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Wow, so apparently over the weekend, KPBS GM Doug Myrland unleashed on one of the public station’s blogs. Myrland and the station have heard a fair share of complaints about the cancellation of the television show “Full Focus.”

But the complaints, to me, don’t seem to be just about “Full Focus.” Ask any government official what happens when you cut services at the same time you announce that your revenues are going up.

People don’t like that.

Well, the same thing basically happened at KPBS. Myrland undoubtedly has to make tough choices from time to time, but it’s pretty unreasonable to expect that people aren’t going to be rather upset when you cancel a service without providing either a replacement program or a plan to do so.

Yet Myrland let loose on the station’s supporters this weekend.

Gloria Penner, the host of “Full Focus,” had penned a little piece about the show’s demise. Several readers responded below and they were joined by Myrland himself, who let out some frustration:

I don’t know where people get the odd idea that we should survey members on every management decision we make. KPBS has been in existence for 46 years, and NEVER has it been a collective, or even a participatory democracy. I make decisions in the same way every General Manager before me did.

Readers seized on the contention Myrland made on the radio last week that, although the station wasn’t losing money, the reason he had canceled “Full Focus” came out of an effort of “ordering the priorities” at the station.

It appears, though, that without a plan to replace the program, it was merely a service cut. One that came in spite of the fact that revenue has grown for the station.

And Myrland responded:

“Ordering the priorities” is a polite way of saying we wanted to get rid of under-performing activities in favor of things we thought would attract more viewers and listeners. Time will tell if we’re right or wrong. Isn’t that plain enough?

This process doesn’t need to be “transparent.” We aren’t elected officials — every budget line item and every personnel decision and every bit of information we collect is not everybody else’s business. Just because you give a contribution or pay taxes doesn’t give you the right to decide — or even influence — what goes on the air and what doesn’t. Our audited financials are on the web site. Our [Corporation for Public Broadcasting] report is on the web site. I go on the air, and in this forum, to explain the major decisions we make. That’s all the “transparency” that is required or appropriate.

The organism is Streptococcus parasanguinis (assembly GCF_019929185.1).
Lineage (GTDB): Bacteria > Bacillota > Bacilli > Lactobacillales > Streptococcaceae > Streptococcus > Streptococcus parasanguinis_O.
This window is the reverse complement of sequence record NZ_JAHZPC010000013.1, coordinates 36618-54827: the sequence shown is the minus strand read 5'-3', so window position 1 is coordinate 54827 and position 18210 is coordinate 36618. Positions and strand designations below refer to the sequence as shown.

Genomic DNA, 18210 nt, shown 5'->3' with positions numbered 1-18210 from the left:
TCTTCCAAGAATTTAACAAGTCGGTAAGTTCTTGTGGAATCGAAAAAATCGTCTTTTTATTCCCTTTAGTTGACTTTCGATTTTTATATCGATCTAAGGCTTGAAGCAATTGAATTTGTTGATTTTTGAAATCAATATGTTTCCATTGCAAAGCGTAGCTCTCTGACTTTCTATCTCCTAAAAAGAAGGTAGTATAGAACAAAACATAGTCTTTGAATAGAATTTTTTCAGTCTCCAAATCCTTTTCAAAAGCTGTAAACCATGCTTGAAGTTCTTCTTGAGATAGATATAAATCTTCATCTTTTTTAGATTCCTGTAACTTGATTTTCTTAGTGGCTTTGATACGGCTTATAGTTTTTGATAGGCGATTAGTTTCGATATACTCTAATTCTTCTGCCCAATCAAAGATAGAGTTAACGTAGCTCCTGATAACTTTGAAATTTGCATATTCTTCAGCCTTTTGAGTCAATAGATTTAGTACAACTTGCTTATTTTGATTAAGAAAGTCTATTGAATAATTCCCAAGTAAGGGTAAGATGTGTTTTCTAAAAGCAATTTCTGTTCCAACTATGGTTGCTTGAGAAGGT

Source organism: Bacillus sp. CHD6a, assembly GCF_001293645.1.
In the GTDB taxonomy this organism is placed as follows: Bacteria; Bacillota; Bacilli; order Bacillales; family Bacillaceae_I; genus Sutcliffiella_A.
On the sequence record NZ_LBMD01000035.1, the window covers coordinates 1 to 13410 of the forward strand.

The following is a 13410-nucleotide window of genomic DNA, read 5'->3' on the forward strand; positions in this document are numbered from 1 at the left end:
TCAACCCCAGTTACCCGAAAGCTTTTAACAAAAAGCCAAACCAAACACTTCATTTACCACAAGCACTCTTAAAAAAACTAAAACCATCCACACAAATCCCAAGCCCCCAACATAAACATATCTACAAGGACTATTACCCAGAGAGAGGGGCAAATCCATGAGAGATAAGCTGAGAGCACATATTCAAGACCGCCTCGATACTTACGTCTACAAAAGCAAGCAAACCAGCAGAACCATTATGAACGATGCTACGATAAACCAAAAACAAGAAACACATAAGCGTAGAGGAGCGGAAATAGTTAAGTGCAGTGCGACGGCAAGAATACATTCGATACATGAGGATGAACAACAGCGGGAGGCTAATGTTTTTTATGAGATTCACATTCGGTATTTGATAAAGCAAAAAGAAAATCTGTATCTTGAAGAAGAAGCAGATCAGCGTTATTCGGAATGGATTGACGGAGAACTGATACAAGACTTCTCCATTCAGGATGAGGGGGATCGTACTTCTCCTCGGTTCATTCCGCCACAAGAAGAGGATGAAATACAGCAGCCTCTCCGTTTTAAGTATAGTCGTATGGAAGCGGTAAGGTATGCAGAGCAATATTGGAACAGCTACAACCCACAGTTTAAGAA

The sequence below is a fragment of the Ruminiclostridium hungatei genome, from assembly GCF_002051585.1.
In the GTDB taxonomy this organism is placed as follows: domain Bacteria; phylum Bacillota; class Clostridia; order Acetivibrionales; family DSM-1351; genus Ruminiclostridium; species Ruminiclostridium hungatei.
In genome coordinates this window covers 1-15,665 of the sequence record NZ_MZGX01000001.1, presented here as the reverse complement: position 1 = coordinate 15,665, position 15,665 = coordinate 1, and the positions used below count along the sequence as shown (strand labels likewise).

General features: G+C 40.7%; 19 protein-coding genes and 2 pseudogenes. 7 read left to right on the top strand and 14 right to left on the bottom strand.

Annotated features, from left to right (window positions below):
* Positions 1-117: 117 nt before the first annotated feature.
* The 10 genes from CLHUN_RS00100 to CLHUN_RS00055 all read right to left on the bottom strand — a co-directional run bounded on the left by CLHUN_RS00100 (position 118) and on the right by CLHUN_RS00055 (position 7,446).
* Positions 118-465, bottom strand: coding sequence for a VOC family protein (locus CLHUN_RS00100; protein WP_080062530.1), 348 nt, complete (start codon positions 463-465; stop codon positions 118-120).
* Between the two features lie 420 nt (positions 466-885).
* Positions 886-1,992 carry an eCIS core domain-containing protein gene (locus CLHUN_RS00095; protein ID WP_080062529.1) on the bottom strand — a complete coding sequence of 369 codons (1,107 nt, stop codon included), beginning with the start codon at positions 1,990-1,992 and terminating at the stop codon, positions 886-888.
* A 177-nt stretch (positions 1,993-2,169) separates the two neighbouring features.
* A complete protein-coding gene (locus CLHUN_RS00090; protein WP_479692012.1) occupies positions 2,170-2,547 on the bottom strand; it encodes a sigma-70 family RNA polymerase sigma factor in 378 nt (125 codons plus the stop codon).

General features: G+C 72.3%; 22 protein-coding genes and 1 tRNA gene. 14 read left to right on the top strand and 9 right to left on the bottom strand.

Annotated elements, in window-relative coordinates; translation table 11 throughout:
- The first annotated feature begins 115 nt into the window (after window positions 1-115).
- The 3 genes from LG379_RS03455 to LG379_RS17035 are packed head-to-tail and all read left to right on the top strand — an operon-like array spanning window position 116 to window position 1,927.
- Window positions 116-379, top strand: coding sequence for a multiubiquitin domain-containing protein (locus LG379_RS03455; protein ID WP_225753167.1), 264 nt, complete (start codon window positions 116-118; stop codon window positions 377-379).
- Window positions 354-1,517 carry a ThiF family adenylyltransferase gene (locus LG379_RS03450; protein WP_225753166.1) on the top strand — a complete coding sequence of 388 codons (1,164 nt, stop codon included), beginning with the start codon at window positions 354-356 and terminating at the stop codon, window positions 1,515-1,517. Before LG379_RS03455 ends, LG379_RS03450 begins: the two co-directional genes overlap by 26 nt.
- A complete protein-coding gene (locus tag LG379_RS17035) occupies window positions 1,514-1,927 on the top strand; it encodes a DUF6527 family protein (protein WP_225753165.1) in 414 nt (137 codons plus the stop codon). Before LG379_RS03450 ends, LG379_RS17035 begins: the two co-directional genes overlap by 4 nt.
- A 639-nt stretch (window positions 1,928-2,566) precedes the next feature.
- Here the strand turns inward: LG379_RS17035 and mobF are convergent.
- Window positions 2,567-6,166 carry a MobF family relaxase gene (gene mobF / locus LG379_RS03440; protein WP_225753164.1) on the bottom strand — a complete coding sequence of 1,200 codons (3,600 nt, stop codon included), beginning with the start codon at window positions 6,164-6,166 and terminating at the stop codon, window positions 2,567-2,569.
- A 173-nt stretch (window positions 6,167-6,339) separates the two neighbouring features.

Everybody is entitled to their opinion. But as I said on the radio, listeners and viewers get to decide only if they want to watch or to listen.

Myrland kept going and, eventually, this morning, he apologized.

First of all, I again apologize for my original post. I had come to the end of a very long and difficult week, and I was certainly inappropriately defensive and harsh. So I hope you’ll accept my apologies.

But I still think — the whole time he was going back and forth with readers — that he missed the main point. The questions don’t seem to be about “Full Focus” as much as the consternation over the fact that KPBS — as Myrland says — is not hurting financially. So why are they cutting the programs they previously offered?

He says they’ll be doing newer, better stuff. He probably should have planned to say what that stuff will be if he wanted to avoid at least some of the consternation from supporters.

SCOTT LEWIS

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